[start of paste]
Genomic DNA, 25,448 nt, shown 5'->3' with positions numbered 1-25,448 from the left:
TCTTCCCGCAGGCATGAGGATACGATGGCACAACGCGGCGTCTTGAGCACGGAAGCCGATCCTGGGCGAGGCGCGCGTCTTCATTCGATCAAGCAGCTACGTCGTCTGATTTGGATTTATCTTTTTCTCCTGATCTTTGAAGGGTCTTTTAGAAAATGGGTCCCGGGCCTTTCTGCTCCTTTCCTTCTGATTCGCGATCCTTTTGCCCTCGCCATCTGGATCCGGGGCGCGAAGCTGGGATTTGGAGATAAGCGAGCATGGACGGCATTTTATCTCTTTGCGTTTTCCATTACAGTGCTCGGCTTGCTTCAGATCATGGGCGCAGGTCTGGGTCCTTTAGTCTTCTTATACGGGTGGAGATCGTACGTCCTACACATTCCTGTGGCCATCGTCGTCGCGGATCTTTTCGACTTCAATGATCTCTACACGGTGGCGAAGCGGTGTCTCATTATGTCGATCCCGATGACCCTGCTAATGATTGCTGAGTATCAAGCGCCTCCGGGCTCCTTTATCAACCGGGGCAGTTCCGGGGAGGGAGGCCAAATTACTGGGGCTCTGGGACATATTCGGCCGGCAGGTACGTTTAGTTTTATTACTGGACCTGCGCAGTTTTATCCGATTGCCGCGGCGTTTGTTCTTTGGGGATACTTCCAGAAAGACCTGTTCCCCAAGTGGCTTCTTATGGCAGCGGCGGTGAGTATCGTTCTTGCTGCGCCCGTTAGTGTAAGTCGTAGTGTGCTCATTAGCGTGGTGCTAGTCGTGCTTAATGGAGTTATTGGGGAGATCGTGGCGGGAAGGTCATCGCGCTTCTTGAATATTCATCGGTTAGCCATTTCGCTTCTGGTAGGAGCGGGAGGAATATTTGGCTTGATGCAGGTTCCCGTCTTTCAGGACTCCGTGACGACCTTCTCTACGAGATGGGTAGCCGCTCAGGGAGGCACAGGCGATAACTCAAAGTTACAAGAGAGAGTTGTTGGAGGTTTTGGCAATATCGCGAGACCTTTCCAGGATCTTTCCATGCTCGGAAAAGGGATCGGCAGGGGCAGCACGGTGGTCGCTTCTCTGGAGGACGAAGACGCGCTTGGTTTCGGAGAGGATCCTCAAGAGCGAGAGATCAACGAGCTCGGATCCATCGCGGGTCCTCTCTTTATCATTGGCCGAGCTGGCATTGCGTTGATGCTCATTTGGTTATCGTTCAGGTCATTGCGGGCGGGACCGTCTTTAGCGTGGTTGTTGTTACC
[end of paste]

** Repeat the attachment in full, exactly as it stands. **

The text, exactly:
Genomic DNA, 25,448 nt, shown 5'->3' with positions numbered 1-25,448 from the left:
TCTTCCCGCAGGCATGAGGATACGATGGCACAACGCGGCGTCTTGAGCACGGAAGCCGATCCTGGGCGAGGCGCGCGTCTTCATTCGATCAAGCAGCTACGTCGTCTGATTTGGATTTATCTTTTTCTCCTGATCTTTGAAGGGTCTTTTAGAAAATGGGTCCCGGGCCTTTCTGCTCCTTTCCTTCTGATTCGCGATCCTTTTGCCCTCGCCATCTGGATCCGGGGCGCGAAGCTGGGATTTGGAGATAAGCGAGCATGGACGGCATTTTATCTCTTTGCGTTTTCCATTACAGTGCTCGGCTTGCTTCAGATCATGGGCGCAGGTCTGGGTCCTTTAGTCTTCTTATACGGGTGGAGATCGTACGTCCTACACATTCCTGTGGCCATCGTCGTCGCGGATCTTTTCGACTTCAATGATCTCTACACGGTGGCGAAGCGGTGTCTCATTATGTCGATCCCGATGACCCTGCTAATGATTGCTGAGTATCAAGCGCCTCCGGGCTCCTTTATCAACCGGGGCAGTTCCGGGGAGGGAGGCCAAATTACTGGGGCTCTGGGACATATTCGGCCGGCAGGTACGTTTAGTTTTATTACTGGACCTGCGCAGTTTTATCCGATTGCCGCGGCGTTTGTTCTTTGGGGATACTTCCAGAAAGACCTGTTCCCCAAGTGGCTTCTTATGGCAGCGGCGGTGAGTATCGTTCTTGCTGCGCCCGTTAGTGTAAGTCGTAGTGTGCTCATTAGCGTGGTGCTAGTCGTGCTTAATGGAGTTATTGGGGAGATCGTGGCGGGAAGGTCATCGCGCTTCTTGAATATTCATCGGTTAGCCATTTCGCTTCTGGTAGGAGCGGGAGGAATATTTGGCTTGATGCAGGTTCCCGTCTTTCAGGACTCCGTGACGACCTTCTCTACGAGATGGGTAGCCGCTCAGGGAGGCACAGGCGATAACTCAAAGTTACAAGAGAGAGTTGTTGGAGGTTTTGGCAATATCGCGAGACCTTTCCAGGATCTTTCCATGCTCGGAAAAGGGATCGGCAGGGGCAGCACGGTGGTCGCTTCTCTGGAGGACGAAGACGCGCTTGGTTTCGGAGAGGATCCTCAAGAGCGAGAGATCAACGAGCTCGGATCCATCGCGGGTCCTCTCTTTATCATTGGCCGAGCTGGCATTGCGTTGATGCTCATTTGGTTATCGTTCAGGTCATTGCGGGCGGGACCGTCTTTAGCGTGGTTGTTGTTACC